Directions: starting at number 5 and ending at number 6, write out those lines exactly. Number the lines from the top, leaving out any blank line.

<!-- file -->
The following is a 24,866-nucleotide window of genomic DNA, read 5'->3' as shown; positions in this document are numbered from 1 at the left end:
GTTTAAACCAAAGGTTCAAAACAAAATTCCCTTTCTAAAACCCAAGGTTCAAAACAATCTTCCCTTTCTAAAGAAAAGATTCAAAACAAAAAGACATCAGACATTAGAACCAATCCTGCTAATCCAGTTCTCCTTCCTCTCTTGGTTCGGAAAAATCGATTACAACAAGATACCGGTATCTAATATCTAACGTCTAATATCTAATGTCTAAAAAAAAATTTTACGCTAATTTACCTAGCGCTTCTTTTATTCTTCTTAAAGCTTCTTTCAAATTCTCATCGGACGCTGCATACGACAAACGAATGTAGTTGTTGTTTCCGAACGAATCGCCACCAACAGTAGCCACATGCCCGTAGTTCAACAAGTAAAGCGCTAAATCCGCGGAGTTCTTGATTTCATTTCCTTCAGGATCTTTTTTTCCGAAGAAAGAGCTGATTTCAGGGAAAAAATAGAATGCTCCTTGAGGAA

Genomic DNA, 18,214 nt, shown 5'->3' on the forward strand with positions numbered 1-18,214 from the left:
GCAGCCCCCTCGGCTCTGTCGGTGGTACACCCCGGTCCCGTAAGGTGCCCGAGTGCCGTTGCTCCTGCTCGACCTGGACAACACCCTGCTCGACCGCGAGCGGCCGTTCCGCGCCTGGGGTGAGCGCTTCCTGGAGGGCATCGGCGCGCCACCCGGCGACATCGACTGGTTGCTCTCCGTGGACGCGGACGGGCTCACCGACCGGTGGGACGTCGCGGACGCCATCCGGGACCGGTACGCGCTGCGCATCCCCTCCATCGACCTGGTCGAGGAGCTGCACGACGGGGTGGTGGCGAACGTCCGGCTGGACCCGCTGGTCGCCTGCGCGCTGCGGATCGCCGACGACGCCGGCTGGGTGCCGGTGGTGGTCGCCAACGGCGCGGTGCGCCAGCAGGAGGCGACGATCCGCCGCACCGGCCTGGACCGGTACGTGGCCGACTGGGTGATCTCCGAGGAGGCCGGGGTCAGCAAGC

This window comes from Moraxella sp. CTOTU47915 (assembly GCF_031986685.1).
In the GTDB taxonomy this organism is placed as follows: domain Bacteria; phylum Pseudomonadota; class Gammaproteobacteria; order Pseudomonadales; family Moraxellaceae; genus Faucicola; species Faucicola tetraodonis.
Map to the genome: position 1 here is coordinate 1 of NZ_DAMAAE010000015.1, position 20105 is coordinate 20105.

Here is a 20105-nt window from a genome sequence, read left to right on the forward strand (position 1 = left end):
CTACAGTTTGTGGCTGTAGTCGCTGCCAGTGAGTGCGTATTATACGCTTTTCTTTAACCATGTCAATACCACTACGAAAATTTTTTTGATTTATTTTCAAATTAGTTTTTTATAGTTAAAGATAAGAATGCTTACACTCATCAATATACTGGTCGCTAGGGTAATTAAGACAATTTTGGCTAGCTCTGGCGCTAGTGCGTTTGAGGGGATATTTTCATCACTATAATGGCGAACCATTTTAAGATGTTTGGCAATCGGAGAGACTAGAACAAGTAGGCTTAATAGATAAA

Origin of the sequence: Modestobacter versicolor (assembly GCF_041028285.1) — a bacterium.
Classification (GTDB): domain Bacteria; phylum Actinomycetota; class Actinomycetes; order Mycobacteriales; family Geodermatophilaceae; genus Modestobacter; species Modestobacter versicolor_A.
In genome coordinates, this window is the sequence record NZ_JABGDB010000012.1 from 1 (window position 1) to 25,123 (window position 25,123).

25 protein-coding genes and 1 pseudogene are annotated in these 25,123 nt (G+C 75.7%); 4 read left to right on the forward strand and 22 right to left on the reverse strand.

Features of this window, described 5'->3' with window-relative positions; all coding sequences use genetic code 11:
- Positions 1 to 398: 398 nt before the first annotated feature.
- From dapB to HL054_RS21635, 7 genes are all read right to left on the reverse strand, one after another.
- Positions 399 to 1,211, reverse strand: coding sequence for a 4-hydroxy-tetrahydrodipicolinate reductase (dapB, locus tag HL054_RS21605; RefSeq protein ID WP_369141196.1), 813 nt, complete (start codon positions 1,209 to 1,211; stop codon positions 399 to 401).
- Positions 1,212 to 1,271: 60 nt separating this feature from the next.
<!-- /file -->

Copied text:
This window comes from Moraxella sp. CTOTU47915 (assembly GCF_031986685.1).
In the GTDB taxonomy this organism is placed as follows: domain Bacteria; phylum Pseudomonadota; class Gammaproteobacteria; order Pseudomonadales; family Moraxellaceae; genus Faucicola; species Faucicola tetraodonis.